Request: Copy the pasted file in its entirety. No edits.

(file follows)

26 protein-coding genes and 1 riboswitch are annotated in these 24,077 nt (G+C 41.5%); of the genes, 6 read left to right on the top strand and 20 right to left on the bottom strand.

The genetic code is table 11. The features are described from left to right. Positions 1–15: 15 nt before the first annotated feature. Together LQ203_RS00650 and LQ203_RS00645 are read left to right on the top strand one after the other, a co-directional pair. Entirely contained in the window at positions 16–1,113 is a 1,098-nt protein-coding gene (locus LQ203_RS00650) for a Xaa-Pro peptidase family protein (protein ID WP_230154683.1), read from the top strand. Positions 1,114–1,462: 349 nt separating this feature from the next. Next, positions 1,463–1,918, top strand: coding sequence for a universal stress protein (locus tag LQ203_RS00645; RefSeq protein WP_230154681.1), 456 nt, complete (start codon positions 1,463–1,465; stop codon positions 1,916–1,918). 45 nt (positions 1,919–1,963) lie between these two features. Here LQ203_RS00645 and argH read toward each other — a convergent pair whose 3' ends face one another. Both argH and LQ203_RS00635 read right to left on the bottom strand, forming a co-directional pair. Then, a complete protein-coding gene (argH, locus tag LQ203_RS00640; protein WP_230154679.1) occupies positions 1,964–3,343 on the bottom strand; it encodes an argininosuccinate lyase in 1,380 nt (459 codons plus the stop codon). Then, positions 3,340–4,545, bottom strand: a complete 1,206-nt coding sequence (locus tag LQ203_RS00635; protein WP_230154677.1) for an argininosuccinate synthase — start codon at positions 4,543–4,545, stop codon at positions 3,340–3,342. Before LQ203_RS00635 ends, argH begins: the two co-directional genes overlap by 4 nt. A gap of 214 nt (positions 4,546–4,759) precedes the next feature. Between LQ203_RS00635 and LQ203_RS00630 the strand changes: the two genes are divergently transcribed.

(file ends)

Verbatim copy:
26 protein-coding genes and 1 riboswitch are annotated in these 24,077 nt (G+C 41.5%); of the genes, 6 read left to right on the top strand and 20 right to left on the bottom strand.

The genetic code is table 11. The features are described from left to right. Positions 1–15: 15 nt before the first annotated feature. Together LQ203_RS00650 and LQ203_RS00645 are read left to right on the top strand one after the other, a co-directional pair. Entirely contained in the window at positions 16–1,113 is a 1,098-nt protein-coding gene (locus LQ203_RS00650) for a Xaa-Pro peptidase family protein (protein ID WP_230154683.1), read from the top strand. Positions 1,114–1,462: 349 nt separating this feature from the next. Next, positions 1,463–1,918, top strand: coding sequence for a universal stress protein (locus tag LQ203_RS00645; RefSeq protein WP_230154681.1), 456 nt, complete (start codon positions 1,463–1,465; stop codon positions 1,916–1,918). 45 nt (positions 1,919–1,963) lie between these two features. Here LQ203_RS00645 and argH read toward each other — a convergent pair whose 3' ends face one another. Both argH and LQ203_RS00635 read right to left on the bottom strand, forming a co-directional pair. Then, a complete protein-coding gene (argH, locus tag LQ203_RS00640; protein WP_230154679.1) occupies positions 1,964–3,343 on the bottom strand; it encodes an argininosuccinate lyase in 1,380 nt (459 codons plus the stop codon). Then, positions 3,340–4,545, bottom strand: a complete 1,206-nt coding sequence (locus tag LQ203_RS00635; protein WP_230154677.1) for an argininosuccinate synthase — start codon at positions 4,543–4,545, stop codon at positions 3,340–3,342. Before LQ203_RS00635 ends, argH begins: the two co-directional genes overlap by 4 nt. A gap of 214 nt (positions 4,546–4,759) precedes the next feature. Between LQ203_RS00635 and LQ203_RS00630 the strand changes: the two genes are divergently transcribed.